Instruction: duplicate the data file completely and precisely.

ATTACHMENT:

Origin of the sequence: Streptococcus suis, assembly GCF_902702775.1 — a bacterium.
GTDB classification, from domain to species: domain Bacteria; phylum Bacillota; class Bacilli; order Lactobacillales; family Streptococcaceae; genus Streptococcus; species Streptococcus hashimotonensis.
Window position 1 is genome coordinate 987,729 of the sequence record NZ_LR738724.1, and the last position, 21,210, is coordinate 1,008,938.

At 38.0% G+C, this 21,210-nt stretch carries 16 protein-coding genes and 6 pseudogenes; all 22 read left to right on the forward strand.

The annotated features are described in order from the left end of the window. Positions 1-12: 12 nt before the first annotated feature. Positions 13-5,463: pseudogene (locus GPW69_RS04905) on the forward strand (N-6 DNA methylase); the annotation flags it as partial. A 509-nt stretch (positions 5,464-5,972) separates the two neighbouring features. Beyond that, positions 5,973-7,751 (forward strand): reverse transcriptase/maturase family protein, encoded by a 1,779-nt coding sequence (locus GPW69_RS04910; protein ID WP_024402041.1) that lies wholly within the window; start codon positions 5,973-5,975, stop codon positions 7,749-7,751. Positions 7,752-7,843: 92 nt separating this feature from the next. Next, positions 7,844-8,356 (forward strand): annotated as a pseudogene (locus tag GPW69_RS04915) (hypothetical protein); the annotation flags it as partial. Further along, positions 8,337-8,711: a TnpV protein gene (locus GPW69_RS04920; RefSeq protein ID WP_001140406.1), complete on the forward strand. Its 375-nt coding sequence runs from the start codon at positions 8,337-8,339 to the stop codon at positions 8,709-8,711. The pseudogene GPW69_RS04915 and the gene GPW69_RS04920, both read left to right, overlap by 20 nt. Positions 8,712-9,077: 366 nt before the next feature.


Origin of the sequence: Streptococcus suis, assembly GCF_902702775.1 — a bacterium.
GTDB classification, from domain to species: domain Bacteria; phylum Bacillota; class Bacilli; order Lactobacillales; family Streptococcaceae; genus Streptococcus; species Streptococcus hashimotonensis.
Window position 1 is genome coordinate 987,729 of the sequence record NZ_LR738724.1, and the last position, 21,210, is coordinate 1,008,938.

At 38.0% G+C, this 21,210-nt stretch carries 16 protein-coding genes and 6 pseudogenes; all 22 read left to right on the forward strand.

The annotated features are described in order from the left end of the window. Positions 1-12: 12 nt before the first annotated feature. Positions 13-5,463: pseudogene (locus GPW69_RS04905) on the forward strand (N-6 DNA methylase); the annotation flags it as partial. A 509-nt stretch (positions 5,464-5,972) separates the two neighbouring features. Beyond that, positions 5,973-7,751 (forward strand): reverse transcriptase/maturase family protein, encoded by a 1,779-nt coding sequence (locus GPW69_RS04910; protein ID WP_024402041.1) that lies wholly within the window; start codon positions 5,973-5,975, stop codon positions 7,749-7,751. Positions 7,752-7,843: 92 nt separating this feature from the next. Next, positions 7,844-8,356 (forward strand): annotated as a pseudogene (locus tag GPW69_RS04915) (hypothetical protein); the annotation flags it as partial. Further along, positions 8,337-8,711: a TnpV protein gene (locus GPW69_RS04920; RefSeq protein ID WP_001140406.1), complete on the forward strand. Its 375-nt coding sequence runs from the start codon at positions 8,337-8,339 to the stop codon at positions 8,709-8,711. The pseudogene GPW69_RS04915 and the gene GPW69_RS04920, both read left to right, overlap by 20 nt. Positions 8,712-9,077: 366 nt before the next feature.